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Inside politics

Changing leaders the Roman way

The Praetorian Guard hailing Claudius as Emperor after butchering his predecessor (and nephew), Caligula. Getty

“Overthrowing your leaders is addictive,” says Jonn Elledge in The New Statesman. Just look at the Roman Empire. The Praetorian Guard assassinated one “incompetent young emperor” in AD 222, the army another in AD 235. This set a bloody trend: in half a century, the empire ran through about 26 leaders, “only one fewer than the number who ruled in the previous 262 years”. The people who really held power, the military, had suddenly realised that they could “make or break emperors pretty much at will”. If they didn’t like one, they’d kill him and appoint another.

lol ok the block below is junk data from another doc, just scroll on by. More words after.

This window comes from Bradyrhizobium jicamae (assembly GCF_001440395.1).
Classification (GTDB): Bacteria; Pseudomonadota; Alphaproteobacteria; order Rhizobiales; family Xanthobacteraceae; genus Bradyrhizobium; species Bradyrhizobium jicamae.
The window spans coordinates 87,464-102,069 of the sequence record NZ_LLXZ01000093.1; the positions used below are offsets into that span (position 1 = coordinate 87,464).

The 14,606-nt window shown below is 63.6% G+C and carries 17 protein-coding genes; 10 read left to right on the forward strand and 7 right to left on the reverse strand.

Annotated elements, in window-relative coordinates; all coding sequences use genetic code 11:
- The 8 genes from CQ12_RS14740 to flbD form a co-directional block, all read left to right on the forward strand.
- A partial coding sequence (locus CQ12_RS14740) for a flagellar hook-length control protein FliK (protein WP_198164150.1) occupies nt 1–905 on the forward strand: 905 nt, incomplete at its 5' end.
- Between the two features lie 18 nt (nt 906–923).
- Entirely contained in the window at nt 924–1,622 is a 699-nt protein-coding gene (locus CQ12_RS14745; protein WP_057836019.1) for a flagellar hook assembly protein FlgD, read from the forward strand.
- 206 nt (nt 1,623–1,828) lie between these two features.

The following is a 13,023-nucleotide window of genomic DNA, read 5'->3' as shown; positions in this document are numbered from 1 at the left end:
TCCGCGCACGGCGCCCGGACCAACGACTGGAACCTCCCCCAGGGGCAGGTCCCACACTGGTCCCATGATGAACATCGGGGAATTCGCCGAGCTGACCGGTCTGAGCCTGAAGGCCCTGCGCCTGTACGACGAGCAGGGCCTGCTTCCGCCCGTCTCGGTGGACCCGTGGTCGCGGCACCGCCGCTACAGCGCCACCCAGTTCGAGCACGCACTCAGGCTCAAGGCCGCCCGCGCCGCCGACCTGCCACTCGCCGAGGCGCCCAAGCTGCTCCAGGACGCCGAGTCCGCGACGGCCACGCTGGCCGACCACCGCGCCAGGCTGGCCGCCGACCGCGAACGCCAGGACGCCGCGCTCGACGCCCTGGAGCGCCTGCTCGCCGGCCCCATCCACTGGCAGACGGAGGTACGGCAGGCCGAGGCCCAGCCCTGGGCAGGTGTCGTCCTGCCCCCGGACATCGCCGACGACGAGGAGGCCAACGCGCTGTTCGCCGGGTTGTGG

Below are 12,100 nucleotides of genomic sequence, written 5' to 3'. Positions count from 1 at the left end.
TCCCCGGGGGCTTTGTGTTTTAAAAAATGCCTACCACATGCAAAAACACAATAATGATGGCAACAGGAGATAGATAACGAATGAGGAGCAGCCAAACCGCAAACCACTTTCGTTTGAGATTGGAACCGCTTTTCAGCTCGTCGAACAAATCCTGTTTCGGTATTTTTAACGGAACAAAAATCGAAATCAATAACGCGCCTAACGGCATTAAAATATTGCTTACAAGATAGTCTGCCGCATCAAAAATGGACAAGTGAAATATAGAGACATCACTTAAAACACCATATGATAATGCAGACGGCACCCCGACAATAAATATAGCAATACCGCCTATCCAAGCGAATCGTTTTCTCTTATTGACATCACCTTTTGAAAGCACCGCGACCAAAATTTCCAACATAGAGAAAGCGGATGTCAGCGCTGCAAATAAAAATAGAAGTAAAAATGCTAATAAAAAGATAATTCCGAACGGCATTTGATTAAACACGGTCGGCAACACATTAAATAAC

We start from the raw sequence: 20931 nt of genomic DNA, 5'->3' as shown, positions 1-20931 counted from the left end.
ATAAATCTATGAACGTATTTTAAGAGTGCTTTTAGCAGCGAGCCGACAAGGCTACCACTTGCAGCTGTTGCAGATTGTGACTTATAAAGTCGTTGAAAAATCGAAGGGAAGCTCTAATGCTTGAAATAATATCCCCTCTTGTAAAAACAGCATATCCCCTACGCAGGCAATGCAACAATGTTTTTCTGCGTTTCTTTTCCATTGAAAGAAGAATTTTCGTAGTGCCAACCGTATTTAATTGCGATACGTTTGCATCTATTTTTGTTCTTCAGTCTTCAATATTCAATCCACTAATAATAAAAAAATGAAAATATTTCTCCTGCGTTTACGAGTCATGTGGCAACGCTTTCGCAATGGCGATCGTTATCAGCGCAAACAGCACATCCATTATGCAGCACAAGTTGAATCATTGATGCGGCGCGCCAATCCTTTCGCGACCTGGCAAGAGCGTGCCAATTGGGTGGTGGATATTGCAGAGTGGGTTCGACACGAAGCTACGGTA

This is “an extreme example of a surprisingly common pattern”: those in the lower ranks “discover, to their surprise, that they can oust a leader and, unable to achieve much else, they do so, over and over again”. It happened in 15th-century England with the Wars of the Roses; it’s happening in modern Australia, which has had six prime ministers since 2007. And it’s happening in the Tory Party today, which has had four leaders in six years. That’s why, despite Liz Truss’s newness as PM, her security in the job is far from assured – her party has got accustomed to “the nuclear option” when things go badly.